I'm often asked what a typical day is like as managing editor of an online community. I often respond, "What do you mean by 'typical day'?" Running a hyperlocal online community like MyTopiacafe.com is more like running a political campaign than an online news site. You must be the candidate, campaign manager and media relations coordinator all rolled into one.

Many books and online guides for running online communities (like the Newspaper Association of America's recently published Online Community Cookbook by my Tidbits colleague Rich Gordon) detail many of the front- and back-end activities that are critical to successful sites. Gordon believes managing online communities does require an unusual skill set -- "part psychologist, part social worker, part police officer." And the cookbook hints that this unique personality may not be found in the newsroom where information and communication flow is more controlled. (Politely put, Rich!).

News pros who run community sites might be tempted to routinely put the the mechanics of building and maintaining the site ahead of "press the flesh" tasks precisely because that requires coming out from behind the computer.

Earlier this week I appeared on a local radio show to talk about MyTopiaCafe.com. The host invited me at a recent MyTopiaCafe.com Block Party for a Cause -- where our site partnered with a local nonprofit and restaurant to bring our online users together for a fundraiser.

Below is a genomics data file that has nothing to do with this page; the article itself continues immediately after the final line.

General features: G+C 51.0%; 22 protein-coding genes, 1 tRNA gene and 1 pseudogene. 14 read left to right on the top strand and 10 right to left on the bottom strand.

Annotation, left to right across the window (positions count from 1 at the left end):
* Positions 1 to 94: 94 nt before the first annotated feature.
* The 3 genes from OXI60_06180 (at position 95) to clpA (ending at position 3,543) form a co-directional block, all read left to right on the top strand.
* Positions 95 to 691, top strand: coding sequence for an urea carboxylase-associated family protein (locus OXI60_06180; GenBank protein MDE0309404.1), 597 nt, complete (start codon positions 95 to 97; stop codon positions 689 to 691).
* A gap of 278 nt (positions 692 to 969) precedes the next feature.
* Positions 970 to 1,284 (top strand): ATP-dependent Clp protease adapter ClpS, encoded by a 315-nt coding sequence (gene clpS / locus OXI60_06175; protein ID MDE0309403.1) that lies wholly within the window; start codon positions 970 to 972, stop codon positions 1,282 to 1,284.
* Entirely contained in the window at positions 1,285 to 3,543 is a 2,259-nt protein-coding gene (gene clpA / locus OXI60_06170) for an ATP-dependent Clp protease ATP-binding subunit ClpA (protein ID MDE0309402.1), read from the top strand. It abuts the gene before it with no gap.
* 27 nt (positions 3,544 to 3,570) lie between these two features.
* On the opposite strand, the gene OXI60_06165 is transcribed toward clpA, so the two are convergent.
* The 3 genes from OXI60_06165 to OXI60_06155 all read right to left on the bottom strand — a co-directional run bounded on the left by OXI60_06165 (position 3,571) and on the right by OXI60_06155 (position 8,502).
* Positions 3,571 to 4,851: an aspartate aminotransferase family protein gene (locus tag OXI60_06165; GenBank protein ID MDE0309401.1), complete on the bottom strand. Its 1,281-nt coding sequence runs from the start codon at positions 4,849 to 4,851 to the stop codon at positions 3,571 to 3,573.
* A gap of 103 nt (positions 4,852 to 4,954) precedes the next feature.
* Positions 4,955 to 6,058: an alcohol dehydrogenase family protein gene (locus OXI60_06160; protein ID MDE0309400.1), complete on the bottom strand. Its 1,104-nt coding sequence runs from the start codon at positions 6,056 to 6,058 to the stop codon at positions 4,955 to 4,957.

To get folks to turn out for that party, I used low-tech tools like the telephone and e-mail. I also "worked" the event: discussing our sponsored nonprofit organization, and talking up our site's latest Helping Hands donation function. This wasn't idle chatter -- I was making connections and getting that valuable mic time at the radio station.

I'm often out in the community -- speaking at churches, meeting with nonprofit administrators, on field trips with students taking pictures... and generally doing whatever it takes to make and keep MyTopiaCafe.com in the forefront of local people's minds.

In this election season, we can learn a lot from successful political campaigns:

  1. Know your base. Understand your key constituents -- their age, where they shop, how many kids they have, etc. Tailor your content and site functions to meet their daily needs for information and sharing. Don't alienate this group.
  2. Stay "on message." When I talk about MyTopiaCafe.com, I emphasize a few key phrases: "building community," "making strangers into friends," and others that complement our written philosophy. (Yes, we do have a written philosophy.) Our content, functions, site architecture, and design all reinforce this message.
  3. Wear out the shoe leather. Hit the streets with camera and notepad in hand and go where the people are. Be willing to accept speaking engagements on a wide range of local topics. Recruit others to help evangelize your site and its uses. Don't underestimate the power of a few committed believers/users... and reward them when you can.
  4. Create strategic alliances. Target the groups or people who can get the most benefit from the site. In our case, nonprofit organizations use our tools to promote their services and events. We provide a donation exchange called Helping Hands where people can post their wish lists for goods and volunteers. I also work with local higher education institutions as a guest lecturer to talk about media-related topics. This allows me to tap into the college community -- including students with talents in journalism, photography, and Web development.

So call me the "hostess with the mostest." Running a community site requires an outgoing personality, a passion for people and their ideas, the ability to make connections between people and needs, and a commitment to keeping those campaign promises you make while on the trail.